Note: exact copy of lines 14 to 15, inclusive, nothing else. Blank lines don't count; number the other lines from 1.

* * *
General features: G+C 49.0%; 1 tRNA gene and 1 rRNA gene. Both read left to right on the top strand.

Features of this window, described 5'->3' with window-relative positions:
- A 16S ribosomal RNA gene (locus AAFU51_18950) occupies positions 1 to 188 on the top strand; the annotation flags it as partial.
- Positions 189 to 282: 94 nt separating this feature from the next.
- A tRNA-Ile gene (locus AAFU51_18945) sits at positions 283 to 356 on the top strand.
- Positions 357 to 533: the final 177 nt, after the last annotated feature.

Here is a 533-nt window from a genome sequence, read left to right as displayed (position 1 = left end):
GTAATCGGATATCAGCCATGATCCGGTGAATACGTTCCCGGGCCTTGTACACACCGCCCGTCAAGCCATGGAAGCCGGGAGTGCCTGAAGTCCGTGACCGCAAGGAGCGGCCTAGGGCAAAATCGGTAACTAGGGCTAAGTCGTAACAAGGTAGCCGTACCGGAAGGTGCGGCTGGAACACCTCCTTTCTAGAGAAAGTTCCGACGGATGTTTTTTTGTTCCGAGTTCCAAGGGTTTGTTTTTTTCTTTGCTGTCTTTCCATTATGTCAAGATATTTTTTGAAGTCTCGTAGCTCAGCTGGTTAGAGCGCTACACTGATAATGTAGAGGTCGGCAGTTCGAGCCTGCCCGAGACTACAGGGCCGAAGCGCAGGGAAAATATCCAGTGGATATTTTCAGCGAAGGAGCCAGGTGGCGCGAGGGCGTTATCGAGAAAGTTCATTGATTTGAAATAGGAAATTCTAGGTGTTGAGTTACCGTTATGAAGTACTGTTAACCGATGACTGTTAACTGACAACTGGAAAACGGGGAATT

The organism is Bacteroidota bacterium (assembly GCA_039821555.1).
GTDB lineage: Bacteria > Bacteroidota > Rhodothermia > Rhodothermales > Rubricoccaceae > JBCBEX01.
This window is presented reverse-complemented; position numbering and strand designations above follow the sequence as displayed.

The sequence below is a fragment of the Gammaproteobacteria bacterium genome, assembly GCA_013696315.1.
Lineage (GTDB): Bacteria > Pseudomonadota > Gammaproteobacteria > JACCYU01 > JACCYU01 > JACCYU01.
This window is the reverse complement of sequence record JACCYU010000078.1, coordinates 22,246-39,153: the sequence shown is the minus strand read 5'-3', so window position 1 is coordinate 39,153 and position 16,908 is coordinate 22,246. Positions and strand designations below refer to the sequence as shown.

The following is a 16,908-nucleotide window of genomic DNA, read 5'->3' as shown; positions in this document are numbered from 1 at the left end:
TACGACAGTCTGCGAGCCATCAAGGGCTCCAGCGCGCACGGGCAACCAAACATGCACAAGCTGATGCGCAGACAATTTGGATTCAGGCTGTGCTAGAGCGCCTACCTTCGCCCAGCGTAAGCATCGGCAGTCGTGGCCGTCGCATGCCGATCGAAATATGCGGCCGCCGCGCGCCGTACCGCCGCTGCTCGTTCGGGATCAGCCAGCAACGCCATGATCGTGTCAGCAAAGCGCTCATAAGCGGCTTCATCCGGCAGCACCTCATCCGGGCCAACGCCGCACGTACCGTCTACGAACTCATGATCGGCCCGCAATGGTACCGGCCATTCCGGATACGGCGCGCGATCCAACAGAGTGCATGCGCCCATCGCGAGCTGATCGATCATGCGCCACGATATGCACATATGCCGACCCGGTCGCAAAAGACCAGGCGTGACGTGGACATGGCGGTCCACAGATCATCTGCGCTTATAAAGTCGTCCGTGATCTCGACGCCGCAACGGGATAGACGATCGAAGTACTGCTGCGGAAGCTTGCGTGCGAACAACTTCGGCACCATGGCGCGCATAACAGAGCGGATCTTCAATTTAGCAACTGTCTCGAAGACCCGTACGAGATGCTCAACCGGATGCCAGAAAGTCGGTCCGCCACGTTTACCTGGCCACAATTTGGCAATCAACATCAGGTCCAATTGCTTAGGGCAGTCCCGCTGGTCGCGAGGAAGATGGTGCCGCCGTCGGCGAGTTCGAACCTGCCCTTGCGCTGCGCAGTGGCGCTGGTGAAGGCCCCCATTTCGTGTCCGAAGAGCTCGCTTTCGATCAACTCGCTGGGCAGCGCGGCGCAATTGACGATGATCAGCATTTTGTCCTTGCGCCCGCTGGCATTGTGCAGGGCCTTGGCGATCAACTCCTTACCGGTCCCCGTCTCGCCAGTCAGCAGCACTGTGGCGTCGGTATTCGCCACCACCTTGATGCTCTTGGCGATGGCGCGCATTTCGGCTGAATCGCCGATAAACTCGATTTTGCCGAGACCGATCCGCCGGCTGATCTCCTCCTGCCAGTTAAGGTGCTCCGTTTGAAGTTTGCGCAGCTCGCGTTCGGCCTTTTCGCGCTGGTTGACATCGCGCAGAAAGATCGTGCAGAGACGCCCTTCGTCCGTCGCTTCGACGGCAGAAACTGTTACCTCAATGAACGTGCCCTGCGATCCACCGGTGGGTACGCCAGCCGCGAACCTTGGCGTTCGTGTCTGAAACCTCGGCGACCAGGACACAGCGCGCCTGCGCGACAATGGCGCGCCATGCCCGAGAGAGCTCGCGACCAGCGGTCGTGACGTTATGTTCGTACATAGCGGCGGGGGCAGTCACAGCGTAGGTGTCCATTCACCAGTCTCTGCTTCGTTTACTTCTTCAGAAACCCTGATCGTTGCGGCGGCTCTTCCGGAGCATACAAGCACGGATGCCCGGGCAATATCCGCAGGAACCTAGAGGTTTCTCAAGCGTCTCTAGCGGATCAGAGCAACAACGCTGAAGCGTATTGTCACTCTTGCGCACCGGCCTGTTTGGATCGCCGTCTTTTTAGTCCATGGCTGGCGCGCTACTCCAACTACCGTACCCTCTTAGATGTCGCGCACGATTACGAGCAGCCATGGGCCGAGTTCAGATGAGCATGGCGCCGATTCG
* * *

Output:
This window is the reverse complement of sequence record JACCYU010000078.1, coordinates 22,246-39,153: the sequence shown is the minus strand read 5'-3', so window position 1 is coordinate 39,153 and position 16,908 is coordinate 22,246. Positions and strand designations below refer to the sequence as shown.

The following is a 16,908-nucleotide window of genomic DNA, read 5'->3' as shown; positions in this document are numbered from 1 at the left end: